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Making diff Output Prettier

diff provides several ways to adjust the appearance of its output. These adjustments can be applied to any output format.

Preserving Tabstop Alignment

The lines of text in some of the diff output formats are preceded by one or two characters that indicate whether the text is inserted, deleted, or changed. The addition of those characters can cause tabs to move to the next tabstop, throwing off the alignment of columns in the line. GNU diff provides two ways to make tab-aligned columns line up correctly.

The first way is to have diff convert all tabs into the correct number of spaces before outputting them; select this method with the `-t' or `--expand-tabs' option. diff assumes that tabstops are set every 8 columns. To use this form of output with patch, you must give patch the `-l' or `--ignore-white-space' option (see section Applying Patches with Changed White Space, for more information).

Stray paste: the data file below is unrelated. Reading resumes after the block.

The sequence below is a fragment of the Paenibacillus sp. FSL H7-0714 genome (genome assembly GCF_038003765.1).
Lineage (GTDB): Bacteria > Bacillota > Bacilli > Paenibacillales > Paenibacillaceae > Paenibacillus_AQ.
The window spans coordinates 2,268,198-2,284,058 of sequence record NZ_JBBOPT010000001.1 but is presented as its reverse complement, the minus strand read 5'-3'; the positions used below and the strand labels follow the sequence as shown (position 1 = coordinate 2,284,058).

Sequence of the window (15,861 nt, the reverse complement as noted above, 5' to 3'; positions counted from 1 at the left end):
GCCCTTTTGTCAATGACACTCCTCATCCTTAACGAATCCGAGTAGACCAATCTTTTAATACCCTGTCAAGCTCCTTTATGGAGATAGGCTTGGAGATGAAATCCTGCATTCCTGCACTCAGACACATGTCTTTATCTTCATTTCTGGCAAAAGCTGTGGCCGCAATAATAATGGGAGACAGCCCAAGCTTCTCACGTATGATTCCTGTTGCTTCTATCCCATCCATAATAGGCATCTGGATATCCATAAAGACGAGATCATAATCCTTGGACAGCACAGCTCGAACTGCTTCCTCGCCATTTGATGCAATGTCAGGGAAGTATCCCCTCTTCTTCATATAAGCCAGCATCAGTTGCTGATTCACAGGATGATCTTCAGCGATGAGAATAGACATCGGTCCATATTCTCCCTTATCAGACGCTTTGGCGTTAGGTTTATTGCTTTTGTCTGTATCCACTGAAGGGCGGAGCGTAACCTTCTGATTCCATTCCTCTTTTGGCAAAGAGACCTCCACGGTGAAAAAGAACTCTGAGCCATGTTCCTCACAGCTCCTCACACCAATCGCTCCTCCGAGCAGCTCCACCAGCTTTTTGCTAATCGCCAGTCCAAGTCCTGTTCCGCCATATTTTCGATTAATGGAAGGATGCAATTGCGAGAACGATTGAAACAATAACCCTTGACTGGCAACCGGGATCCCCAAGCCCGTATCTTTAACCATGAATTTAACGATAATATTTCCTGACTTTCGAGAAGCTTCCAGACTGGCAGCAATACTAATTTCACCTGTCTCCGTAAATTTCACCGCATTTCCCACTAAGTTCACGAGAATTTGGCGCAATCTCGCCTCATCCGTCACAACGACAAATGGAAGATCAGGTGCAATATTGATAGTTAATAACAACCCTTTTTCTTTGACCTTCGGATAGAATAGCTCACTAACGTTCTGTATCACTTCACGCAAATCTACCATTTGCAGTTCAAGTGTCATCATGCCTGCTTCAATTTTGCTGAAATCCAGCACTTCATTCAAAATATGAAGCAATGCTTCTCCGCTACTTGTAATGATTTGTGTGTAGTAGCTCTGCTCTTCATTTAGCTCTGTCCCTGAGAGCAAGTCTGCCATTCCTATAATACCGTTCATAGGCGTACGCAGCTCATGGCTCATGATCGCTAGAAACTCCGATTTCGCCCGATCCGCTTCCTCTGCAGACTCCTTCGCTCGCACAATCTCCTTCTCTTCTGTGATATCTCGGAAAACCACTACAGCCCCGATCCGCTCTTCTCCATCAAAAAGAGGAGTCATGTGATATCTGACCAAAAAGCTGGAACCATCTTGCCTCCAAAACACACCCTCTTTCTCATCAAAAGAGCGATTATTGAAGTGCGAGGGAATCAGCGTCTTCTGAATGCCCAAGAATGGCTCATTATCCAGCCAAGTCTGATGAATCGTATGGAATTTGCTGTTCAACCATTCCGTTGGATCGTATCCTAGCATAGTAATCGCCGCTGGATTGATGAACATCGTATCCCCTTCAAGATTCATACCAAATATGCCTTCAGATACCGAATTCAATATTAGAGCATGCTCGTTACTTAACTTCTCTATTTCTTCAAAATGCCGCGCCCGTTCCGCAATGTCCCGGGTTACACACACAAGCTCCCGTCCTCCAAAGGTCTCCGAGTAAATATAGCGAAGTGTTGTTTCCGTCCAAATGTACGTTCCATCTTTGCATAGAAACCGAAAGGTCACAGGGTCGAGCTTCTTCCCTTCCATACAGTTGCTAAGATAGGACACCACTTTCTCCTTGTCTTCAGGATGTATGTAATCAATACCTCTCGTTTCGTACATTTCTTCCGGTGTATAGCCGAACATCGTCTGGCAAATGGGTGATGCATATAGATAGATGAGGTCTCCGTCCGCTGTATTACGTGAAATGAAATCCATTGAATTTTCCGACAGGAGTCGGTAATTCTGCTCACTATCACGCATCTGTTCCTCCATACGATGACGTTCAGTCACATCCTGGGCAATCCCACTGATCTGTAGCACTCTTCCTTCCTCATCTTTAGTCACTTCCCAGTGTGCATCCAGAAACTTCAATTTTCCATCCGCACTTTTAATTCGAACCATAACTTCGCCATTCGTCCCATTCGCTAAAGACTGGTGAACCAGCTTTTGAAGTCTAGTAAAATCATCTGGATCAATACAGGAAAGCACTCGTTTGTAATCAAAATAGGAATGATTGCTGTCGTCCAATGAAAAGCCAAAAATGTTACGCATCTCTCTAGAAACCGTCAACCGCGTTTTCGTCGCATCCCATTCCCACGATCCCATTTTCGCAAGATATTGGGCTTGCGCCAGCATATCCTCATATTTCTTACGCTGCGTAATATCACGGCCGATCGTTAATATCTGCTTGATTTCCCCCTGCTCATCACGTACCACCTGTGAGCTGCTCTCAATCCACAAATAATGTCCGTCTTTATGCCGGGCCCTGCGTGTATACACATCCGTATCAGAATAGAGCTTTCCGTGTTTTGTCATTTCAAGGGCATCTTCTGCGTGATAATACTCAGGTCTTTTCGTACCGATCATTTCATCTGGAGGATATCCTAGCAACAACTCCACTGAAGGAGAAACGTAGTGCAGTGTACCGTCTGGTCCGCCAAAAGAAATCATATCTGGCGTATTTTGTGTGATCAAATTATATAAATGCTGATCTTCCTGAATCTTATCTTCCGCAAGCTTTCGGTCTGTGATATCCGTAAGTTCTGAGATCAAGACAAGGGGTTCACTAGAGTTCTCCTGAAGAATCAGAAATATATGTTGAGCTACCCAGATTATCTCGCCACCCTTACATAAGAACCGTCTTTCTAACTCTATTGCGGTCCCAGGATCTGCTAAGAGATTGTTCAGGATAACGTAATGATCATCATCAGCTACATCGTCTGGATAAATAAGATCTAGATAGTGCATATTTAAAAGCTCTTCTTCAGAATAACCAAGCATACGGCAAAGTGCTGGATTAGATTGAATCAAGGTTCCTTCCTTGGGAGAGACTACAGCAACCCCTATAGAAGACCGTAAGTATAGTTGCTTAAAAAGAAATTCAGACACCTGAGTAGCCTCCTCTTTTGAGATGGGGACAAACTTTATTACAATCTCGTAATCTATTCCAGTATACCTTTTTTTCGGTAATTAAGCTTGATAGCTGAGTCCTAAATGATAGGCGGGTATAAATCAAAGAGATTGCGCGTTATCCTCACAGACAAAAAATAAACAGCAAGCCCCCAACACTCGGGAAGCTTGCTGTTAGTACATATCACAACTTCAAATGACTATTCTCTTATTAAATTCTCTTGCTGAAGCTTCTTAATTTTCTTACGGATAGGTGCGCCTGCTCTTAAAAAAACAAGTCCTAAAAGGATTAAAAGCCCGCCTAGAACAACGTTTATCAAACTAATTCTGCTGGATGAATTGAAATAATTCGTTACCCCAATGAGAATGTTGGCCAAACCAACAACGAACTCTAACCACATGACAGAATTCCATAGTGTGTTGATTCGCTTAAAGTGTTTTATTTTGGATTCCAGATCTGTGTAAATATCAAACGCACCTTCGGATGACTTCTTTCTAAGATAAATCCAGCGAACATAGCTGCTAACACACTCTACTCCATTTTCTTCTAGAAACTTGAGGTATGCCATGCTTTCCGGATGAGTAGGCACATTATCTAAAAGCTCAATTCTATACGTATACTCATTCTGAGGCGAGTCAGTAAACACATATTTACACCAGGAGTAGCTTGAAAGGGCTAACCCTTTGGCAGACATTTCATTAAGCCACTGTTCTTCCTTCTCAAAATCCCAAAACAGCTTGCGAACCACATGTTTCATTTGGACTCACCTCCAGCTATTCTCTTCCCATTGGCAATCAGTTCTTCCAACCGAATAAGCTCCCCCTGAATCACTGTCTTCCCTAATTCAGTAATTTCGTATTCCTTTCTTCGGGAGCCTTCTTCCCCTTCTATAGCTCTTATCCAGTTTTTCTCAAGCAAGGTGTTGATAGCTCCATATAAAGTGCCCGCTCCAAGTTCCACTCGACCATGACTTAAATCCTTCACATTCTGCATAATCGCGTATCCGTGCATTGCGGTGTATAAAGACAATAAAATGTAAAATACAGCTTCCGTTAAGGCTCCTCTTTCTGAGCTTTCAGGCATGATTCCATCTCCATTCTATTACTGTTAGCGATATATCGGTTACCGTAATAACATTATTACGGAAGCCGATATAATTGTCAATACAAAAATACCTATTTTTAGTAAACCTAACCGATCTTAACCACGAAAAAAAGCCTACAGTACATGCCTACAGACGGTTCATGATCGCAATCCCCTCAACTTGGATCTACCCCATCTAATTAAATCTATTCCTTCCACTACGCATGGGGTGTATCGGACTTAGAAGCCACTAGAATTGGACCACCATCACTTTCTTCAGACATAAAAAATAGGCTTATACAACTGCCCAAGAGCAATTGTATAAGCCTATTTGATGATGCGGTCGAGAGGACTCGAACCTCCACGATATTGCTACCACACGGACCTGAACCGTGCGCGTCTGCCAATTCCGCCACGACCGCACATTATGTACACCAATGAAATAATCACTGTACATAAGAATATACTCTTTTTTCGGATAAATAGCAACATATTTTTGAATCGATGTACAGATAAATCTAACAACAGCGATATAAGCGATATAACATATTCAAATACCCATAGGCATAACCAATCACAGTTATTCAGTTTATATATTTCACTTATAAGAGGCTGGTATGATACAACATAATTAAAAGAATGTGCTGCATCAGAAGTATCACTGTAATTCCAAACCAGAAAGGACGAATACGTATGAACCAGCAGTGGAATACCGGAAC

The other method for making tabs line up correctly is to add a tab character instead of a space after the indicator character at the beginning of the line. This ensures that all following tab characters are in the same position relative to tabstops that they were in the original files, so that the output is aligned correctly. Its disadvantage is that it can make long lines too long to fit on one line of the screen or the paper. It also does not work with the unified output format, which does not have a space character after the change type indicator character. Select this method with the `-T' or `--initial-tab' option.

Paginating diff Output

It can be convenient to have long output page-numbered and time-stamped. The `-l' and `--paginate' options do this by sending the diff output through the pr program. Here is what the page header might look like for `diff -lc lao tzu':

Mar 11 13:37 1991  diff -lc lao tzu Page 1

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